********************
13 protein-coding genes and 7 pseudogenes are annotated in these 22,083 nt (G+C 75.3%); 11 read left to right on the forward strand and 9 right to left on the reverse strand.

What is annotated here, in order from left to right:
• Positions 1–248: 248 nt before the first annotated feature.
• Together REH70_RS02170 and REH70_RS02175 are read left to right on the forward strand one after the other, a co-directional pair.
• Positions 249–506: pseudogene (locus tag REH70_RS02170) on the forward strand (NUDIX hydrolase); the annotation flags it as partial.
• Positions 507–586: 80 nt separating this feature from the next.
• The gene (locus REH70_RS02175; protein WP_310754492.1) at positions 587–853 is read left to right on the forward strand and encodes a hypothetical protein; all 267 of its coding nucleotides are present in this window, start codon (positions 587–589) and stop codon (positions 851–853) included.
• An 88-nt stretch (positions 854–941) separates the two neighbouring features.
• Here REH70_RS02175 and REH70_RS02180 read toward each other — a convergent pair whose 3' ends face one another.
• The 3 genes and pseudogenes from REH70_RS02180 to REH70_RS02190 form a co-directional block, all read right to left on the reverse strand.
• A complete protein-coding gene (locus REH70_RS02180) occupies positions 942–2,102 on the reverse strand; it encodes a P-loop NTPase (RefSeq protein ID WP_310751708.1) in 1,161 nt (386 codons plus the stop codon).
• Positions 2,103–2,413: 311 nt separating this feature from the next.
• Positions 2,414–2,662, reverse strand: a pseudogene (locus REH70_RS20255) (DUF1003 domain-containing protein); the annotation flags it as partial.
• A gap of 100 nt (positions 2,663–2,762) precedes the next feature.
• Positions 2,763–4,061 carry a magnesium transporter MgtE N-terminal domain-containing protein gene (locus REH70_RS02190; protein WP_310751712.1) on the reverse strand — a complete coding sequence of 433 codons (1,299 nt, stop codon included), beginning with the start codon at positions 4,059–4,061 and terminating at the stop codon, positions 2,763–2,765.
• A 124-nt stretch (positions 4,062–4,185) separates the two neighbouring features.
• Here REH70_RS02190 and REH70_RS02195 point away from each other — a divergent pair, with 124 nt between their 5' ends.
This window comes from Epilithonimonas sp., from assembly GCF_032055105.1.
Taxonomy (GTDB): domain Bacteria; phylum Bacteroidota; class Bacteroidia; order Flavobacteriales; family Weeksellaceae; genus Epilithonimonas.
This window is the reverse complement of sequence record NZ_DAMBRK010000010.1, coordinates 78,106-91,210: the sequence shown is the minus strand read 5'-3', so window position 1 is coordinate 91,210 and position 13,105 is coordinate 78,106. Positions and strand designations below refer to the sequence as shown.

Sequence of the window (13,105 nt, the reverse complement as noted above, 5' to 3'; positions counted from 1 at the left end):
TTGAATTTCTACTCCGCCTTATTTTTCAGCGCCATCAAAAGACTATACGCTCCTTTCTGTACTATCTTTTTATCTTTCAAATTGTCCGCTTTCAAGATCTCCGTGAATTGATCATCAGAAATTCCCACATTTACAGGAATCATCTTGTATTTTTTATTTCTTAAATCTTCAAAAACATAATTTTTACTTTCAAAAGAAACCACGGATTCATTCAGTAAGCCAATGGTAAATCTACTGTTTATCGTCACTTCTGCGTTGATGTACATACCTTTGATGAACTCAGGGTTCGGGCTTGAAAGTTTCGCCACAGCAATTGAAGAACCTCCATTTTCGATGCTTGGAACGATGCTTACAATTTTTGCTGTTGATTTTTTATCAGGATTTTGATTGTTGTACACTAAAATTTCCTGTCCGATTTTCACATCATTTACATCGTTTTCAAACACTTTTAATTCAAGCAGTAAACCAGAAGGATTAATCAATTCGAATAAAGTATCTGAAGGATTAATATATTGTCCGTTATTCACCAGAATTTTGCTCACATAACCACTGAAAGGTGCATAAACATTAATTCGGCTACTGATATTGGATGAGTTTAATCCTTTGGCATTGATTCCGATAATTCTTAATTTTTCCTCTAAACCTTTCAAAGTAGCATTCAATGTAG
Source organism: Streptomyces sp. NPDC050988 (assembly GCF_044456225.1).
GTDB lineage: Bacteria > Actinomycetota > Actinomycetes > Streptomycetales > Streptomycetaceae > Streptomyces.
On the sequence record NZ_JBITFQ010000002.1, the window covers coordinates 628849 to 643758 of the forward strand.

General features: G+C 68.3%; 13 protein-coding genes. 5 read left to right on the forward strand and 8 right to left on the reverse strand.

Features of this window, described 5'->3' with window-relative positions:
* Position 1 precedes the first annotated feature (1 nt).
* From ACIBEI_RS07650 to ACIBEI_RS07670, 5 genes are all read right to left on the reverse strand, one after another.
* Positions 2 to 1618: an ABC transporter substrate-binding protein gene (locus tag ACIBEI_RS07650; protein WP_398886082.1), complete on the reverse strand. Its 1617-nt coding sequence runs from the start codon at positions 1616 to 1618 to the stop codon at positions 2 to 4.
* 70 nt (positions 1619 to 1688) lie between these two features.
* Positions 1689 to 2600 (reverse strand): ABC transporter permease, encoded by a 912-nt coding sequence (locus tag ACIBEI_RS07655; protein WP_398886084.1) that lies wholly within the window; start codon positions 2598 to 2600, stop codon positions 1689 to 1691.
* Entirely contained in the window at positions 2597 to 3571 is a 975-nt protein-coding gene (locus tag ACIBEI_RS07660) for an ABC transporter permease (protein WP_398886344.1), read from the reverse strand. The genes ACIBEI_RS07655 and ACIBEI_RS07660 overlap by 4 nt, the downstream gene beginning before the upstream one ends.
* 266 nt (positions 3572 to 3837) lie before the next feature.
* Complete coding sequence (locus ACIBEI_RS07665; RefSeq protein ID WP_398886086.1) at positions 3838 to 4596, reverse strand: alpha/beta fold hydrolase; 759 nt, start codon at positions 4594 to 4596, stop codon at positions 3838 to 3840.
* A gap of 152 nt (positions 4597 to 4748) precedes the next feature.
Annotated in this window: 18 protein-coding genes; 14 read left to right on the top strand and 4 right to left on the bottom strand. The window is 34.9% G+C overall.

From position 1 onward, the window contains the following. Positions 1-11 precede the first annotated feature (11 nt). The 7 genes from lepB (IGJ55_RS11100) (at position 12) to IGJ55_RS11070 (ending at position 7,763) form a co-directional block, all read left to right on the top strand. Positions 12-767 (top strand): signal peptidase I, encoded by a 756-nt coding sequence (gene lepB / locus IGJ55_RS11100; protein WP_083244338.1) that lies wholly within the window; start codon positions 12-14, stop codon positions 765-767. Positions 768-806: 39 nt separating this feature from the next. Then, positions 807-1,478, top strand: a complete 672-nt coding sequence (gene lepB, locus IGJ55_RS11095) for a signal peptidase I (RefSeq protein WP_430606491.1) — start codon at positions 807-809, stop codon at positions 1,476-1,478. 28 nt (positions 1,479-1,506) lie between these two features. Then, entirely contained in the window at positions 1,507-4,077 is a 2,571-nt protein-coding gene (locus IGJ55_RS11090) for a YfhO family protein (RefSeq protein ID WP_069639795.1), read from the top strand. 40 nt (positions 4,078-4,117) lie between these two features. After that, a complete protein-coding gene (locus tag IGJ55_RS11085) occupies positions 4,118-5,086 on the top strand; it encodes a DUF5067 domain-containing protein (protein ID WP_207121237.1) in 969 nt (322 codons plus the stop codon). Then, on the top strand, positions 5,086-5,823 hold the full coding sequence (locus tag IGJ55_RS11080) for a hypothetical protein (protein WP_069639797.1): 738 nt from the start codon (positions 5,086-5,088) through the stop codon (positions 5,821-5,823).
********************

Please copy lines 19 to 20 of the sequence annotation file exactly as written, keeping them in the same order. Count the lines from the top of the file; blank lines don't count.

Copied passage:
Taxonomy (GTDB): domain Bacteria; phylum Bacteroidota; class Bacteroidia; order Flavobacteriales; family Weeksellaceae; genus Epilithonimonas.
This window is the reverse complement of sequence record NZ_DAMBRK010000010.1, coordinates 78,106-91,210: the sequence shown is the minus strand read 5'-3', so window position 1 is coordinate 91,210 and position 13,105 is coordinate 78,106. Positions and strand designations below refer to the sequence as shown.